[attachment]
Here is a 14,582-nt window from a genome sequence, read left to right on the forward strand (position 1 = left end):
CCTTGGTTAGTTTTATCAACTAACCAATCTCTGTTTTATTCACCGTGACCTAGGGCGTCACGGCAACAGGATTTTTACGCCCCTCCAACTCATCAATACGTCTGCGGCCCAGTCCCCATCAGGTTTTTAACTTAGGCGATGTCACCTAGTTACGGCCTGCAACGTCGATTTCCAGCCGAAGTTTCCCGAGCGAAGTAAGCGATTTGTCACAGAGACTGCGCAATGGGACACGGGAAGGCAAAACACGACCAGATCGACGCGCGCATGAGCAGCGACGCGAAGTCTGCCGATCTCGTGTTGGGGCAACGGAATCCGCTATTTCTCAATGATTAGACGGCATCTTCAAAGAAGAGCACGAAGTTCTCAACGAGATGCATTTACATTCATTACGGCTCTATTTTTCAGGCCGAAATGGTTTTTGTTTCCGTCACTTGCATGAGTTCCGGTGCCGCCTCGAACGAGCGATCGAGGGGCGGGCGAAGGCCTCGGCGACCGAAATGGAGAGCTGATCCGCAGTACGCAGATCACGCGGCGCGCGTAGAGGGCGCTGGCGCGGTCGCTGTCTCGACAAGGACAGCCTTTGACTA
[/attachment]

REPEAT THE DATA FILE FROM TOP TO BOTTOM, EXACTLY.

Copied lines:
Here is a 14,582-nt window from a genome sequence, read left to right on the forward strand (position 1 = left end):
CCTTGGTTAGTTTTATCAACTAACCAATCTCTGTTTTATTCACCGTGACCTAGGGCGTCACGGCAACAGGATTTTTACGCCCCTCCAACTCATCAATACGTCTGCGGCCCAGTCCCCATCAGGTTTTTAACTTAGGCGATGTCACCTAGTTACGGCCTGCAACGTCGATTTCCAGCCGAAGTTTCCCGAGCGAAGTAAGCGATTTGTCACAGAGACTGCGCAATGGGACACGGGAAGGCAAAACACGACCAGATCGACGCGCGCATGAGCAGCGACGCGAAGTCTGCCGATCTCGTGTTGGGGCAACGGAATCCGCTATTTCTCAATGATTAGACGGCATCTTCAAAGAAGAGCACGAAGTTCTCAACGAGATGCATTTACATTCATTACGGCTCTATTTTTCAGGCCGAAATGGTTTTTGTTTCCGTCACTTGCATGAGTTCCGGTGCCGCCTCGAACGAGCGATCGAGGGGCGGGCGAAGGCCTCGGCGACCGAAATGGAGAGCTGATCCGCAGTACGCAGATCACGCGGCGCGCGTAGAGGGCGCTGGCGCGGTCGCTGTCTCGACAAGGACAGCCTTTGACTA